The wget command in Linux

Downloading files from the internet is something we do many times in our day-to-day life. However, we do it through a web browser or through programs. How about doing it from the terminal? For this, we will use the wget command in Linux.

What is the wget command?

According to the wget command website

GNU Wget is a free software package for retrieving files using HTTP, HTTPS, FTP and FTPS, the most widely used Internet protocols. It is a non-interactive commandline tool, so it may easily be called from scripts, cron jobs, terminals without X-Windows support, etc.

In this way, the tool helps us to download files via the Internet quickly and easily. Despite being a tool that is used via the terminal, it is elementary and powerful.

As you might expect, the wget command is available for almost all Linux distributions out there. So, we will be able to use it in almost any server or desktop environment.

Let’s go for it.

Install the wget command on your Linux distribution

Usually, the wget command is installed by default on every distribution. But it is always a good idea to be certain.

If you are using Debian, Ubuntu, Linux Mint, Elementary OS or any distribution of this family, it is most likely already installed, but you can run

sudo apt install wget

Regarding RHEL, Fedora, Rocky Linux and Alma Linux you have to run the following command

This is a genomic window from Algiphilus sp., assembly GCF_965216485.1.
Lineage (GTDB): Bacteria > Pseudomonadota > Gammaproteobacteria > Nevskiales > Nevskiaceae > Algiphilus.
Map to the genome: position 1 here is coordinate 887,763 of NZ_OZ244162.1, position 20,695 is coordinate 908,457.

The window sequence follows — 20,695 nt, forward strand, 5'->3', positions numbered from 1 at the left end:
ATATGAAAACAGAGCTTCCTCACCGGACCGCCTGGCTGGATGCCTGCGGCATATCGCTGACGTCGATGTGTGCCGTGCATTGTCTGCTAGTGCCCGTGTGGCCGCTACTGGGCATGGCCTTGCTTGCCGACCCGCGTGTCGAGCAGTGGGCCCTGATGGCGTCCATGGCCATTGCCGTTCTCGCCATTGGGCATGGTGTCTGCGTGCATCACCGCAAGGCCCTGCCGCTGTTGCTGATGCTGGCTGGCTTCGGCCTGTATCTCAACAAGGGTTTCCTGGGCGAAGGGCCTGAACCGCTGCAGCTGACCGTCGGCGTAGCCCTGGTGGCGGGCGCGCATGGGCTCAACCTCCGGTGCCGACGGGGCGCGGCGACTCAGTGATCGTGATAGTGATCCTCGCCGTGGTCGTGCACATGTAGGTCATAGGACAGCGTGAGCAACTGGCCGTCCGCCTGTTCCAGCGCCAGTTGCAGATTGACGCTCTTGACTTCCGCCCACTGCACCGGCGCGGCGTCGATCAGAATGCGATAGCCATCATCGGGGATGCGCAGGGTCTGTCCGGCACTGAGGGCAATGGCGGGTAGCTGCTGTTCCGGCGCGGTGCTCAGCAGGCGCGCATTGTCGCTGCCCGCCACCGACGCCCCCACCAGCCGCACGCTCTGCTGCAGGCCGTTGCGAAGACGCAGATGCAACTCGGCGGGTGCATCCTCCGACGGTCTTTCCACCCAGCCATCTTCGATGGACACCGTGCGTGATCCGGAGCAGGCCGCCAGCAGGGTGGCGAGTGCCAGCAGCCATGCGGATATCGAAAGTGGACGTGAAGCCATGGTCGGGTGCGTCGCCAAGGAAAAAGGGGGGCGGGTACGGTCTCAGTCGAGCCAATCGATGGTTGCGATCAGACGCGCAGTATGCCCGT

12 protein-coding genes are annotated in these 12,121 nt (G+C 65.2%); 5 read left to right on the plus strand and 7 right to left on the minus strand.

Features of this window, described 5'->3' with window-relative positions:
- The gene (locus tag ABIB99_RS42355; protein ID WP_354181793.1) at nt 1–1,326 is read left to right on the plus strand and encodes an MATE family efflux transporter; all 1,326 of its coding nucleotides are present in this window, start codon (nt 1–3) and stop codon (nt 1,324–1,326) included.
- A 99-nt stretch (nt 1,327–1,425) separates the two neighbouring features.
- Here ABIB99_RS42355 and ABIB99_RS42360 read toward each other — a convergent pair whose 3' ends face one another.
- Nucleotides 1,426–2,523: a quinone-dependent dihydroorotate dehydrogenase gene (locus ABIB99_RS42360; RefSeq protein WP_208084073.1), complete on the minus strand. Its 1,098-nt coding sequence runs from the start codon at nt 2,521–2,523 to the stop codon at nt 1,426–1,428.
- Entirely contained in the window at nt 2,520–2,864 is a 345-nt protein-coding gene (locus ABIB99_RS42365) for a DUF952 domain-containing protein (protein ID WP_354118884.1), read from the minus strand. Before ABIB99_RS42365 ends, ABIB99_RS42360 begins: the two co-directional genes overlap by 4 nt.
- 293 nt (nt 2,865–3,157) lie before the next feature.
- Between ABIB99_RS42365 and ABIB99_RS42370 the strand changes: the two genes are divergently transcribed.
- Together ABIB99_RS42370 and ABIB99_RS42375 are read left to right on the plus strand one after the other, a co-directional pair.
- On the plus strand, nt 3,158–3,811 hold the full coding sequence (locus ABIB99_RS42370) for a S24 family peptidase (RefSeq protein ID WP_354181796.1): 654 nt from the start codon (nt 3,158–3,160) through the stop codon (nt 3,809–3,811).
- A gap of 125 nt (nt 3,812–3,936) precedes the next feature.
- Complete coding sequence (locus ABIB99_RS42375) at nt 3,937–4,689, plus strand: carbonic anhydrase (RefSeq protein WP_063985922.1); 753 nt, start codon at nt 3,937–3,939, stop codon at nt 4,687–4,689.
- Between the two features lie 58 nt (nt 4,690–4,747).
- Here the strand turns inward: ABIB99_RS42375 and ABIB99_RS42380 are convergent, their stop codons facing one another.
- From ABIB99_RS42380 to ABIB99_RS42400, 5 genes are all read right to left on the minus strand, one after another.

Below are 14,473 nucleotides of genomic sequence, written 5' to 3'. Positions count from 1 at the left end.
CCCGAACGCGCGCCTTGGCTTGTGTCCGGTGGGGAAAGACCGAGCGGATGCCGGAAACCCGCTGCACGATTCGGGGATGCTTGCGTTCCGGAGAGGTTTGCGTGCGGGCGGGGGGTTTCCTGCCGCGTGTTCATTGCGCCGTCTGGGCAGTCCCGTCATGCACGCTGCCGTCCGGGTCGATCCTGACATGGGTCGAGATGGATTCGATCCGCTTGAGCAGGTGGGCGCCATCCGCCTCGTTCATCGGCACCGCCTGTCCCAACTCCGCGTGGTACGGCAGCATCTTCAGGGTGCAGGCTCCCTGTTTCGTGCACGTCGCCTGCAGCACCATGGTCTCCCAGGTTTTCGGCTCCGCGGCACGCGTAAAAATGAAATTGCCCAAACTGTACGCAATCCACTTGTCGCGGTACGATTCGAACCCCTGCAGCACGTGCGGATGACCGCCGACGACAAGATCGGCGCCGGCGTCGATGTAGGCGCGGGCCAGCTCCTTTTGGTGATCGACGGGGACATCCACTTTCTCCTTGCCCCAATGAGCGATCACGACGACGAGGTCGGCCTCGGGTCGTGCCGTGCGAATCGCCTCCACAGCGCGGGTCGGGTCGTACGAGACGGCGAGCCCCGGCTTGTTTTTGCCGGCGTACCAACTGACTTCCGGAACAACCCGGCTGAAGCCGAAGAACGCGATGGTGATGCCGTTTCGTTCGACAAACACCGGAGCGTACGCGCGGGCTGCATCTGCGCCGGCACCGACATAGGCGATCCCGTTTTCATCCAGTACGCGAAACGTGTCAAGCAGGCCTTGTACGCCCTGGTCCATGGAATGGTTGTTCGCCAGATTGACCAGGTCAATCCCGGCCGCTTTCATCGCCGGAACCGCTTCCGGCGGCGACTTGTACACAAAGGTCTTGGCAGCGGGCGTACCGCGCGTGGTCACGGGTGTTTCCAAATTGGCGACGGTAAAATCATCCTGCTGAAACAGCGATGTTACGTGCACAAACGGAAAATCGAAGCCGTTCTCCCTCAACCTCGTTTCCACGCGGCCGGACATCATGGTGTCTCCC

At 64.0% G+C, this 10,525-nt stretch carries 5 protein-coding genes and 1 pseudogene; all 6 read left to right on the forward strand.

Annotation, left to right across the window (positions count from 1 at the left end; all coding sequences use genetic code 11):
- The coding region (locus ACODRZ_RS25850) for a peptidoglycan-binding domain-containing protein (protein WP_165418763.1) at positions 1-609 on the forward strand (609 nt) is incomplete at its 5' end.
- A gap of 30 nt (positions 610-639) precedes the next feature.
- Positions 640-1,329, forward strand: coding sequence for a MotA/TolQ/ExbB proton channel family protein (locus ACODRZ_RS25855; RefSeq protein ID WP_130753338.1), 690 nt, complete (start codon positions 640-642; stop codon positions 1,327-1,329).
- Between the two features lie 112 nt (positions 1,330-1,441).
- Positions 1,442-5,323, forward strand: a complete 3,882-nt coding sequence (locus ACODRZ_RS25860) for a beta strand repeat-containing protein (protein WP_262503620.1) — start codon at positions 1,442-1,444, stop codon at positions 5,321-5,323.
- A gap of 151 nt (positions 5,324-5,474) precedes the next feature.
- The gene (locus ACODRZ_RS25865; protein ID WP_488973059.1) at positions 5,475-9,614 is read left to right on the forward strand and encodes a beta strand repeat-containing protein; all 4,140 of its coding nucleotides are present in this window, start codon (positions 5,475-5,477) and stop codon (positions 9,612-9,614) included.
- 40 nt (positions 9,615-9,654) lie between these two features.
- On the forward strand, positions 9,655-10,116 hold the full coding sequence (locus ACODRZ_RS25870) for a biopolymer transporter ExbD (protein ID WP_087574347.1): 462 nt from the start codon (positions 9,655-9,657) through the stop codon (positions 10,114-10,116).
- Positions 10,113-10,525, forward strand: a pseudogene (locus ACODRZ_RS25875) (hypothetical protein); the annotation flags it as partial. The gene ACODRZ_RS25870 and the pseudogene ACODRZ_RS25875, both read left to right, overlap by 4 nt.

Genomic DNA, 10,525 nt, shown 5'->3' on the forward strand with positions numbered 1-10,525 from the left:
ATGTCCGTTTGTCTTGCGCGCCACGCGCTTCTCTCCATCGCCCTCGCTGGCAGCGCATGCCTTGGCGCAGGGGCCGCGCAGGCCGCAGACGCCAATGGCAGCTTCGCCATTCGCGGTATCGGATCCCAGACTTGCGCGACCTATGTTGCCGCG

sudo dnf install wget

Or if you use OpenSUSE

sudo zypper in wget

Finally, for Arch Linux, Manjaro and the rest of the distributions of this family,

sudo pacman -S wget

Then, you can run

wget --version
GNU Wget 1.20.3 built on linux-gnu.

To check the installed version to show that wget is installed correctly.

Using the wget command

The basic syntax of the command is as follows

wget [option] [URL]

Therefore, we can download any file using this syntax. For example, to download NodeJS in version 16 we can execute.


This will download the file in the directory where we are located.

Moreover, we will be able to download several files at the same time

wget [URL1] [URL2] [URL3]

for example,


In this way, both files will be downloaded.

An interesting option is -b which makes wget run in the background. Quite useful for scripts and scheduled tasks.

wget -b

You will get a screen output similar to this

Continuing in background, pid 24563.
Output will be written to 'wget-log.1'.

In addition to this, we can limit the bandwidth wget can use in a download. To complete this, just use the --limit-rate option followed by a value. Example:

wget --limit-rate=500K

In the above example, I have limited the download rate to no more than 500Kb.

By default, when wget downloads files it will save them with the name they have, but you can with the -O option set it to save them with a different name.

For example:

wget -O node.tar.gz

So instead of node-v15.6.0-linux-x64.tar.gz it will be saved with the name node.tar.gz.

If you have an unstable internet connection or in case something unexpected happens, you can resume a download. To complete this, you need to download with the -c option in the command.

wget -c

For you to resume the download, the server has to accept it.

Moreover, you can save the file in a different folder thanks to the -P option

wget -P ~/nodejs

This will save the file directly to the specified directory.

If you are going to use wget to download files using FTP, you can run

wget --ftp-user=USER --ftp-password=password

Where you set the user and password, as well as the exact path to the file.

This way, you can use the wget command in Linux.


Downloading files from the internet is something basic in a current system, but doing it from the terminal may seem complicated, but the reality is that thanks to the wget command it is simple.

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